When it comes to the mounting nationwide pension crisis, it’s best to follow the advice, “At first, do no harm.”
Nationwide, unfunded public and private pension liabilities are at an unfathomable $800 billion. That’s the amount of benefits owed, beyond the funds available to pay them. USA Today reported last month that “taxpayers will soon get a surprise bill that could exceed $1 trillion for the cost of paying future medical benefits for state and local workers who retire.”
Those enormous numbers are nearly impossible to grasp. The problem stems from the willingness of corporate leaders and, especially, legislators to grant unsustainable levels of benefits to unions. Unions constantly demand higher benefits, and rather than risk strikes, corporate leaders have bought labor peace by essentially giving workers what they want. Politicians risk their political futures by saying no to government unions, so they have foisted the problem of paying for these benefits onto future generations.
At least in the private sector, companies are forced to deal with the problem, sooner rather than later. Bottom lines still matter, and companies such as General Motors, Delphi and Ford that have been too generous with pension dollars are facing serious financial repercussions, including possible bankruptcy. The New York Times reported that Japanese automakers, which have been far more willing to require workers to pick up the tab for retirement and health costs, and have fewer workers to support, have gained an enormous competitive advantage over the fiscally less-prudent domestic carmakers. One private company after another is switching from defined-benefit retirement plans, where workers are promised a set amount of retirement pay, to defined-contribution plans, in which the only thing promised is a set contribution. Then it’s up to the marketplace, and employees’ investment choices, to determine their rate of return.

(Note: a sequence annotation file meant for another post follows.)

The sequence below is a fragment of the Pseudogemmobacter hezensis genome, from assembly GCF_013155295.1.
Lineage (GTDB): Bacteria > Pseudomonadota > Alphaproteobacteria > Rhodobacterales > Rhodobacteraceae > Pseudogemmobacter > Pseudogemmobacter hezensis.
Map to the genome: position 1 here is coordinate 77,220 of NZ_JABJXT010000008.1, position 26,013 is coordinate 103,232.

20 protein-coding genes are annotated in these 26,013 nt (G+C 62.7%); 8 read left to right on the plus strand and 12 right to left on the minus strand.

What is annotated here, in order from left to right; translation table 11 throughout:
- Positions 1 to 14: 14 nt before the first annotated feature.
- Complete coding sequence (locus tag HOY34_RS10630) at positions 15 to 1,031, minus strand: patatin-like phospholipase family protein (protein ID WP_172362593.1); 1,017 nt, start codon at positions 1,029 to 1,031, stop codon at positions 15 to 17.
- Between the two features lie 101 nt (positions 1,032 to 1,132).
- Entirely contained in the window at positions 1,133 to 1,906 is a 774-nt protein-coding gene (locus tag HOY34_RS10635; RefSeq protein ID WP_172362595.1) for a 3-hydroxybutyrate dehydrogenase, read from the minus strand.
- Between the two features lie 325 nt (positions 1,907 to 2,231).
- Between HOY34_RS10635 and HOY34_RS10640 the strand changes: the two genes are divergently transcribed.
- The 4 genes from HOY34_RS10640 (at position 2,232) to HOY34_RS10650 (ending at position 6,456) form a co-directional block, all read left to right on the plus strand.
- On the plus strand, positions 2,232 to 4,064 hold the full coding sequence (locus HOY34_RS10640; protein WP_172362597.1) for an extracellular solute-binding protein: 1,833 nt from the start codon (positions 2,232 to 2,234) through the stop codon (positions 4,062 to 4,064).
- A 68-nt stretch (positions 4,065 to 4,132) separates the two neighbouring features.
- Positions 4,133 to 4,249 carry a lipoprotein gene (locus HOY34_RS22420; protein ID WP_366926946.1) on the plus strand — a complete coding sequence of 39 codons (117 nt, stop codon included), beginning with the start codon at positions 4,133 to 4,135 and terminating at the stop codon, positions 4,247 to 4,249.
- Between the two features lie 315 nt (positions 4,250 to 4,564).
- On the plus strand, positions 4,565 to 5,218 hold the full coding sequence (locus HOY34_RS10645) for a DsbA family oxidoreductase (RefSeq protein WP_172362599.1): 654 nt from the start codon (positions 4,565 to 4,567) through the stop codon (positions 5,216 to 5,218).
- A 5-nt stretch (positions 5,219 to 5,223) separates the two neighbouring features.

In the public sector, however, the problem is harder to fix. Governments rarely go bankrupt, there is no bottom line, no shareholders who exert pressure when profit sags. Even in the face of crisis, it’s difficult for the government to react.
The Sacramento Bee explained recently that California is the odd state that allows pension benefits for state workers to be based on the final year’s pay rather than a three-year average, which leads to all sorts of pension-spiking schemes by workers (inflating overtime, switching jobs, etc.) that are costing taxpayers an additional $100 million a year. A simple fix would be in order, but state-worker unions are too powerful.
The federal government has a $2.3 trillion unfunded liability for federal retirees. Then there are Social Security’s looming problems, as the baby boomers retire, and the amount of money being paid into the system will be outstripped by the amount being paid out to retirees. We all know what happened when President Bush tried to make even modest tweaks to the unruly Social Security system.
The result, at the local, state and national level, unfortunately, will be massive tax increases, increased bond debt and cuts in other services. There are few other choices.
Even the growing private pension debt could be foisted onto the public. The quasipublic Pension Benefit Guaranty Corp, which insures the pension obligations of companies, is running a $23 billion deficit, according to the American Enterprise Institute. Ultimately, the taxpayer could be on the hook for the deficit.
Perhaps if the public gets as concerned as it should get about this problem, elected officials will stop making matters worse and start dealing with the large problem at hand.